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A Common Vision for Homeland Security

Homeland security is a proactive approach for preventing terrorist attacks, especially attacks made by non-state actors. These attacks, designed to disrupt society and incite fear, may be made to get attention for a cause or exact political concessions. Homeland security focuses on protecting lives, property, and critical infrastructure.

Hazardous displayed and linked to related data.
The data sharing, analysis, and graphic representation available through enterprise GIS speeds understanding of events and improves decision making.

Although concerns about terrorist attacks against specific areas of society, such as agricultural, public health, and transportation, are not new, putting these concerns in the context of a coordinated effort to protect all domestic assets has developed as a result of the attacks in New York City and Washington, D.C., on September 11.

Implementing homeland security necessitates understanding the systems, infrastructure, organizations, and vital interactions necessary for the well being of communities. GIS is critical to this effort because it integrates all types of information and relates that information spatially. The data sharing, analysis, and graphic representation available through enterprise GIS speeds understanding of events and improves decision making. These strengths make GIS the best backbone technology for homeland security.

Emergency managers have recognized this and many now use GIS to enhance the emergency management planning cycle, a comprehensive approach for dealing with disasters, both natural and man-made. See the accompanying article, "Supersizing Emergency Management with GIS," for more information on homeland security applications of emergency management planning that use GIS.

The Challenges of Homeland Security

For government leaders used to thinking of security in terms protection against conventional attacks by other nations and threats to United States forces and allies overseas, the shift to homeland security will call for some adjustment. Domestic preparedness is both information intensive and multi-jurisdictional.

Many government agencies and other organizations have been creating and maintaining spatial data for decades, making the United States the most geodata rich country in the world. However, much of this data is trapped in information silos isolated within departments and organizations. To implement homeland security without costly replication of data will require the type of data integration provided by GIS as well as agreements that inventory and allow access to data by many jurisdictions in a controlled manner.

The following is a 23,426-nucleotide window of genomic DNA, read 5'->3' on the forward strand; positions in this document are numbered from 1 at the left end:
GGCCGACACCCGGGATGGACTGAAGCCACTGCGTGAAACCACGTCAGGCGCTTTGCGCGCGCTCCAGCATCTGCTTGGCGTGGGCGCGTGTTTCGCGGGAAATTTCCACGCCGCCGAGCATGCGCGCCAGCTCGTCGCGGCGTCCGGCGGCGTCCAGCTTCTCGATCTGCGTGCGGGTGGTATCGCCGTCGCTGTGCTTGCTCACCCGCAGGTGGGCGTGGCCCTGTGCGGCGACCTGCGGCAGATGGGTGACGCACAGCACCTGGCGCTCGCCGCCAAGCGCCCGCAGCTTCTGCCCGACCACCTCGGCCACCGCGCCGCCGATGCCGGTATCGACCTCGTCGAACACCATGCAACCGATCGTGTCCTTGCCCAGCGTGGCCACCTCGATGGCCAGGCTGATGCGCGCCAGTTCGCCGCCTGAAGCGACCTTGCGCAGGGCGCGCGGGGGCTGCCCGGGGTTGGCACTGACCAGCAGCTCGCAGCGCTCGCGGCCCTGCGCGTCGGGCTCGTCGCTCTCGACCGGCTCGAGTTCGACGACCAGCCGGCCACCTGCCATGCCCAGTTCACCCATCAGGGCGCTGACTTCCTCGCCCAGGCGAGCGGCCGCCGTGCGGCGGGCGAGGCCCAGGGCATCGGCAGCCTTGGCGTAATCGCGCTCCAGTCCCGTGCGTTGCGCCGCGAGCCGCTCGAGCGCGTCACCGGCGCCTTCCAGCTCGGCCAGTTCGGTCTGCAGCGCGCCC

The unpredictability of terrorist acts makes homeland security challenging in ways that typical emergency management is not. Natural disasters, and some emergencies, can be predicted to some degree. The risks and hazards presented by natural disasters have been studied. Emergency managers learn from the experiences of others in dealing with similar threats and base strategies for planning, mitigation, preparedness, response, and recovery on this knowledge.

In contrast, terrorist events are random and somewhat unique. The timing and targets are relatively unpredictable. Although some obvious targets can be identified, locking down all the targets attractive to terrorists for an unspecified time period is generally not feasible. After an initial strike, communication from or information about the terrorist organization responsible may narrow the field of targets. However, without proactive work in the areas of mitigation, planning, and response, even more specific information will probably not prevent, or at least limit, additional strikes.

Homeland Means Geography

Homeland describes a place and geography is the definition of place. To effectively address threats to homeland security requires understanding many types of geography--physical, natural, cultural, social, and economic. Knowledge of all these geographies is prerequisite for homeland security. For example, dams, airports, and bridges--all part of the built environment or cultural geography--are components of a community's infrastructure. Understanding this geography is critical to the process of identifying vulnerabilities and formulating mitigation and preparedness measures.

GIS is by far the best technology for this task. In the process of identifying these critical spatial features, GIS helps uncover chokepoints. A chokepoint is a place where several types of critical infrastructure converge. For example, a bridge could carry power and telecommunication lines as well as providing the only egress for a populated area. An event at a chokepoint, such as an explosion on that bridge, would have multiple effects.

Once chokepoints have been identified, mitigation can be devised and applied. Mitigation can be a policy, such as limiting access to an area, or physical action, such as posting armed guards, or a change in operational procedures, such as limiting traffic. Mitigation can also mean making changes that eliminate a chokepoint. Using the bridge example, mitigation in this case could mean building another bridge.

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